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Mixing and Separating


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Year 7 Mixing and Separating - For additional resources visit:

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Mixing and Separating

  1. 1. Mixing and Separating Sarah Jones
  2. 2. In everyday life you would only come across a few pure substances e.g. sugar, pure water, pure gold and helium gas. Most products that you use are a mixture of two or more substances e.g. lipstick, soft drink and air.
  3. 3. A “Gold” one dollar coin is actually made from a mixture of copper, aluminium and nickel.
  4. 4. Chemical and Physical changes Chemical reaction – new substance is formed. These reactions are not easily reversed e.g. wood burning.
  5. 5. Physical change – no new substances are formed. These reactions can be easily reversed e.g. ice melting.
  6. 6. Crystallisation An example of crystallisation is when you separate sugar from water in a soft drink. You heat the soft drink and the water evaporates while the sugar crystallises.
  7. 7. • Solution – when one substance is dissolved in another (chocolate milk) • Solvent – substance in which the chemical dissolves (milk) • Solute – substance that is dissolved in the solvent (chocolate)
  8. 8. • Soluble – substances which dissolve in a liquid are said to be soluble. • Concentrated – when more solute is dissolved in a solvent the solution becomes more concentrated. • Saturated – when no more solute is able to be dissolved in the solvent the solution is saturated.
  9. 9. • Substances which do not dissolve in a solvent are insoluble in that solvent. • Sand is insoluble in water. The sand settles to the bottom of the water forming a sediment. • When the insoluble substance is dispersed (spread) throughout the liquid, it is called a suspension.
  10. 10. Solubility  There is a limit to the amount of solute that will dissolve in a solution.  When a solution will dissolve no more solute, it is saturated.  Until it reaches this point, it is unsaturated.
  11. 11. Most solids are more soluble in warm water than in cold water. We say that their solubility increases as the temperature increases.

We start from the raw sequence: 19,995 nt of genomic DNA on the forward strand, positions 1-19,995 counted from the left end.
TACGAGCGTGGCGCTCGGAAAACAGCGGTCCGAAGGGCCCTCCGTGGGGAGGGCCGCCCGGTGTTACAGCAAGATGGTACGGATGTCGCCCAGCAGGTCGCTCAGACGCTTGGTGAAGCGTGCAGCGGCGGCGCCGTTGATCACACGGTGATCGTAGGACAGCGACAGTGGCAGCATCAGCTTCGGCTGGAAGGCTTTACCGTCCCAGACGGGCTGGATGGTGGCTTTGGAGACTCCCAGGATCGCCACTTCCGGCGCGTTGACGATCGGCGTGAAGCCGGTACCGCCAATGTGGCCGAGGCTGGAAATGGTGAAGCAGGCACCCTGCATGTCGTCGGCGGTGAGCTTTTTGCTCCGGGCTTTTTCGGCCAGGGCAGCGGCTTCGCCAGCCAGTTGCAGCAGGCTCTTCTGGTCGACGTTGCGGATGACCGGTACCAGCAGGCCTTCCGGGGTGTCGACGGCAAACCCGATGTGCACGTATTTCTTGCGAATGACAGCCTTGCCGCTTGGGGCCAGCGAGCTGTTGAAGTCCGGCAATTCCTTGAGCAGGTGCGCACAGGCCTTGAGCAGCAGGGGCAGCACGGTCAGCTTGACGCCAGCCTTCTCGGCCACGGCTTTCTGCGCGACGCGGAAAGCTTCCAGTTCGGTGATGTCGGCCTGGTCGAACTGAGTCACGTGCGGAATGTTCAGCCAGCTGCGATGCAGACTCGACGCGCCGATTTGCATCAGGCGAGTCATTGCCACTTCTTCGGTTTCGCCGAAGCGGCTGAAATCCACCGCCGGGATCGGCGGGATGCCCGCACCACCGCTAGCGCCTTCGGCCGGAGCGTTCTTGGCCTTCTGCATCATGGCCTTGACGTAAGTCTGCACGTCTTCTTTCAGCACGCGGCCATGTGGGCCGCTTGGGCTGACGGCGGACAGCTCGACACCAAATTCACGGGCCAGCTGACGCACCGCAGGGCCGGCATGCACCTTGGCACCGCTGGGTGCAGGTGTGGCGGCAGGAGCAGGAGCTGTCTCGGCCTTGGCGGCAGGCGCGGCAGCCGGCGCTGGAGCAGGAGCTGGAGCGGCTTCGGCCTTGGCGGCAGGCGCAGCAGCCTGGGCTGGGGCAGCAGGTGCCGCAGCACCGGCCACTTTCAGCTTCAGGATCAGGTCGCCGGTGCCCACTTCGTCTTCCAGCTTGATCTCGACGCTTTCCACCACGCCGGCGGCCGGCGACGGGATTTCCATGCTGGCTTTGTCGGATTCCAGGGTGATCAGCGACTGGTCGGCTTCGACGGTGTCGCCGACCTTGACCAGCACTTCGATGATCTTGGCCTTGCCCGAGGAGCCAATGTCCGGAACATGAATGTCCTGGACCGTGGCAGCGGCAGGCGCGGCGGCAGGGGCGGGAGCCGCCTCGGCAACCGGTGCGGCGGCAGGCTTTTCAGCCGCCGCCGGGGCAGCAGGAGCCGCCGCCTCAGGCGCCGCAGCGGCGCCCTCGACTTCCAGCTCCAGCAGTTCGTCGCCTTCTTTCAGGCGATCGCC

12. 12. Separating Suspensions • Decanting: gently pouring off a liquid, leaving the solid in the container. • Example - You gently tip the saucepan so that the water runs out, leaving the peas in the saucepan.
  13. 13. Centrifugation: separate mixtures by a spinning motion.
  14. 14.  Filtration: a way of separating a solid from a liquid (or gas) using a filter.  This is similar to separating sand and gravel using a sieve.
  15. 15.  The solution that passes through the filter paper and collects in the beaker is called the filtrate.  The solid material that remains in the filter paper is called the residue.
  16. 16. Separating Solutions  Once a solute has dissolved in a solvent to form a solution, you cannot separate it by filtration.  The solution simply passes through the filter paper in the same way that water does.
  17. 17.  If a solution consists of a solid dissolved in water, you can separate them by heating. • The water evaporates — turns into a vapour and seems to disappear into the air — leaving the solid behind. Salt can be obtained from sea water by this method.
  18. 18.  If you want to keep the liquid you must trap it as it evaporates and condense it back to a liquid. This process is called distillation.  Distillation can also be used to separate two or more liquids with different boiling points, e.g. water and alcohol.
  19. 19. Separating Solids 1. If one solid is soluble in water and the other is insoluble, you can add water. When you filter the mixture, the residue is the insoluble solid. The filtrate contains the soluble solid in solution. It can be recovered by evaporation.
  20. 20. 2. If one solid is attracted to a magnet and the other is not, you can use magnetic separation. Used in mining.
  21. 21. 3. If one insoluble solid floats on water and the other sinks, you can add water to the mixture and skim off the floating solid. You can separate sawdust and sand this way.
  22. 22. 4. If one solid is heavier than the other, you can use gravity separation. A good example of this is gold panning. Here the water is swirled about in the pan, allowing the heavy gold to sink and the lighter mud and sand to be washed off the top.
  23. 23. Separating Colours - Chromatography